Camden County plan to lease psychiatric unit dissolves, worrying advocates for mentally ill

    When Ocean Healthcare bought out the Camden County Health Services Center for $37 million last year, the plan was to let the county continue to operate the psychiatric unit under a lease arrangement.

    Now those 150 beds, which had been reserved for patients who were involuntarily committed, also will be part of the private facility in Lakeland, New Jersey.

    Dan Keashen, a Camden County spokesman, confirmed the termination of the previous agreement but had no details on the reason it ended.  He said the original contract always gave Ocean Healthcare the option to terminate the deal.

    But the change will make it more difficult for the mentally ill to get treatment, especially the most vulnerable patients who lack quality health insurance, said Phil Lubitz, associate director of New Jersey’s National Alliance on Mental Illness,

    “It seriously jeopardizes the safety net for people with a serious mental illness,” said Lubitz. “And it’s really not only for Camden County, but also extends to a great deal of southern New Jersey in general since many of the other counties in South Jersey count on those beds at that Camden County facility as well.”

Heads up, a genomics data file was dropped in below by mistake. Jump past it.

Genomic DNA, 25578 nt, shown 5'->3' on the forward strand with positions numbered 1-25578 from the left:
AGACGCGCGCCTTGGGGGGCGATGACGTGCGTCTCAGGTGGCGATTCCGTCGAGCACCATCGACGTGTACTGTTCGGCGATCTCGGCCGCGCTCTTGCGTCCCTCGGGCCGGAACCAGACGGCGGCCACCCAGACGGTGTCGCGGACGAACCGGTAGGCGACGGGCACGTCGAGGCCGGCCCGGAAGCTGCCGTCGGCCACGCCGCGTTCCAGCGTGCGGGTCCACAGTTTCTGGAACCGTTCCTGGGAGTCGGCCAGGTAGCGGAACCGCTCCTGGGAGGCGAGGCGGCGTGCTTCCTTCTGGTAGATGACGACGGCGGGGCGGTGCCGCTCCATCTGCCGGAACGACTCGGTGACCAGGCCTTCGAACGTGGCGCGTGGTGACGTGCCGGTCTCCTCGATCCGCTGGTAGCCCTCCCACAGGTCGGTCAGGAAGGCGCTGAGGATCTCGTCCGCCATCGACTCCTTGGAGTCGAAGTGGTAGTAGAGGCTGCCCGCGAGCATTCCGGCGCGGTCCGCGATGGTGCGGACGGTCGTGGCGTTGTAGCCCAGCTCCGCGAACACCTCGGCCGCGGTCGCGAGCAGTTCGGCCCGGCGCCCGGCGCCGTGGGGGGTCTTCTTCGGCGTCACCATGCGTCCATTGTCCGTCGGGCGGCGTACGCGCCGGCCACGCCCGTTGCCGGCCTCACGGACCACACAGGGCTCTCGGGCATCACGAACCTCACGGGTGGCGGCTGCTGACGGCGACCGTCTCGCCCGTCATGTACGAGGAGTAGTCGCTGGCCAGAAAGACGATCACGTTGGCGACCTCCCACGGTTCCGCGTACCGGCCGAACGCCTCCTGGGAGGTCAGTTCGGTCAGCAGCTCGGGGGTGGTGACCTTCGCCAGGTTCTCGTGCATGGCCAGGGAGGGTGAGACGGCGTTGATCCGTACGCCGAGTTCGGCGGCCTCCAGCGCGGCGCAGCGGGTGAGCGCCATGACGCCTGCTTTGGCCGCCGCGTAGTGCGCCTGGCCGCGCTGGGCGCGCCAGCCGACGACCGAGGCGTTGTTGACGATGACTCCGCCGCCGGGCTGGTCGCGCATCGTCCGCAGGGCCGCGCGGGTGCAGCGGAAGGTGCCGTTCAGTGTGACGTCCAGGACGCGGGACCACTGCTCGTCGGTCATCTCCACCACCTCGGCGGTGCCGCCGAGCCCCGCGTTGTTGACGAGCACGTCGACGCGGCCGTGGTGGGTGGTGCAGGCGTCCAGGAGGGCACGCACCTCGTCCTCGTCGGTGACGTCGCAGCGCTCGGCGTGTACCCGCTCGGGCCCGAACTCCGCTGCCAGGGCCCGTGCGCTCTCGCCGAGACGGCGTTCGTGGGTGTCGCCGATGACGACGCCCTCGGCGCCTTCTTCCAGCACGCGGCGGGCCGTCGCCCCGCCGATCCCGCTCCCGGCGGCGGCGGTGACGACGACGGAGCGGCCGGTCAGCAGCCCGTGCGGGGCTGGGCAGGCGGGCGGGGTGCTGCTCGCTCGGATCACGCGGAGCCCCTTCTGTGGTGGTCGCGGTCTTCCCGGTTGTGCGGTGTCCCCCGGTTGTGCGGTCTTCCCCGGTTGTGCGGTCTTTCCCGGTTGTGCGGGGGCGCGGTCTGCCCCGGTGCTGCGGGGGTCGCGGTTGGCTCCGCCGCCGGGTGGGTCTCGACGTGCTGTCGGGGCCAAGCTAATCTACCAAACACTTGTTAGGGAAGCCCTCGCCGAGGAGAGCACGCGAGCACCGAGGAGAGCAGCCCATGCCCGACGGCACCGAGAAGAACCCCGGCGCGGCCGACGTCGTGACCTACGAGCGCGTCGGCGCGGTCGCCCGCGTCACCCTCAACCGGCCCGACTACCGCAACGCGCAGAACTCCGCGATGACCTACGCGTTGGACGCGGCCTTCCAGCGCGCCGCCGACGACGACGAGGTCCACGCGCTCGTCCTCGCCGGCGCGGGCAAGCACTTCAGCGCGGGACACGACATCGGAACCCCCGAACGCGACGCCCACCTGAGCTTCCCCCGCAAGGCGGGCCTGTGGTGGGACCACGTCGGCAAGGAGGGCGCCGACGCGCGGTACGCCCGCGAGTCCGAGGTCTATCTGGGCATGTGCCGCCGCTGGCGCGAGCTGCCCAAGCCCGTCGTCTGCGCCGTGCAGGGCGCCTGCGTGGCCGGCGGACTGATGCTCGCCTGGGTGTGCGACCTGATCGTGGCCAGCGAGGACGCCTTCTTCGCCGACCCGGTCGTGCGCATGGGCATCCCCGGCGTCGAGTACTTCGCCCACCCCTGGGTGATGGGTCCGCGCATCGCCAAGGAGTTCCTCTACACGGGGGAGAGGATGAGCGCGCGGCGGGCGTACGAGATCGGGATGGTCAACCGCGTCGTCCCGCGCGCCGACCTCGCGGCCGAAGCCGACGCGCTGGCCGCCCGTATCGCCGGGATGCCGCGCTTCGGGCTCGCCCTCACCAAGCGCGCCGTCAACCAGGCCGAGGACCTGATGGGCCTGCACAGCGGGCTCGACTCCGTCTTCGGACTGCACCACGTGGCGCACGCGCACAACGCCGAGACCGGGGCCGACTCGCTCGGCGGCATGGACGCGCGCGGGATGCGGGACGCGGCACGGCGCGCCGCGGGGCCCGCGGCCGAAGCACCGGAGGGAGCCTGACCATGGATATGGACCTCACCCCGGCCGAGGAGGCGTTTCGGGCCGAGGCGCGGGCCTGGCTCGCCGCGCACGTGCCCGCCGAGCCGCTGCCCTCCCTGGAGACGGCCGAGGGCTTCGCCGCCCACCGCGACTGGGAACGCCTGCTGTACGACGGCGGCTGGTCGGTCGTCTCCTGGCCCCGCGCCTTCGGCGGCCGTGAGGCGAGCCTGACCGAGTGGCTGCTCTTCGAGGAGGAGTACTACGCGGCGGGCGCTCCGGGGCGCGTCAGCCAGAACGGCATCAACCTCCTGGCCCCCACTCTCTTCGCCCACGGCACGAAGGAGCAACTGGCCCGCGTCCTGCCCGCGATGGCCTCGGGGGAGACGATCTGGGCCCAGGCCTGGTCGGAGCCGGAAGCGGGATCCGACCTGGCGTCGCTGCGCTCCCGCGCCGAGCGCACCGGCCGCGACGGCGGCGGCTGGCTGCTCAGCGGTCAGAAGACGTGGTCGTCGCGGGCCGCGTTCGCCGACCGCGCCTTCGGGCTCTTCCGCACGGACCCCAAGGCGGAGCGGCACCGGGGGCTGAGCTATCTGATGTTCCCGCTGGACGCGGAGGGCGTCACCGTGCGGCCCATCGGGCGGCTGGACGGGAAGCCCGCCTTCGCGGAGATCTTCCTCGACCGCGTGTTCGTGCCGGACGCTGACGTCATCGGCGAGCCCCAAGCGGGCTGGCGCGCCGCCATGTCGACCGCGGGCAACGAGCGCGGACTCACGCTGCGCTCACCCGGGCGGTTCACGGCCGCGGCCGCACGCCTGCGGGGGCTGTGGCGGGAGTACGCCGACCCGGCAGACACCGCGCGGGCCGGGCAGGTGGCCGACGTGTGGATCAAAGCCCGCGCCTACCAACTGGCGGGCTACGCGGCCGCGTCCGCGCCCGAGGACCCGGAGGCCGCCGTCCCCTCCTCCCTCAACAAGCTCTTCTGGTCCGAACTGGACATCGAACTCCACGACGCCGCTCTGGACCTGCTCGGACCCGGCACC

As a result, Lubitz said, patients are likely to experience longer waits at emergency rooms and shorter than necessary stays in hospitals.

    Keashen says Camden County does not think that will happen.  “We feel confident the quality and level of care will be maintained going forward,” he said.

    Recognizing that there is a need for more public psychiatric beds, New Jersey officials have issued a request for proposals from other operators to replace them. But it is currently unclear if or when such beds would become available.

    “There is very little likelihood to a near impossibility that the state’s going to be able to replace all or even a substantial numbers of those beds,” said Lubitz. “There just aren’t the available places in South Jersey.”

    Editor’s note: this story was updated, allowing the county’s spokesman to respond to questions that the move will make it harder for people to get treatment.

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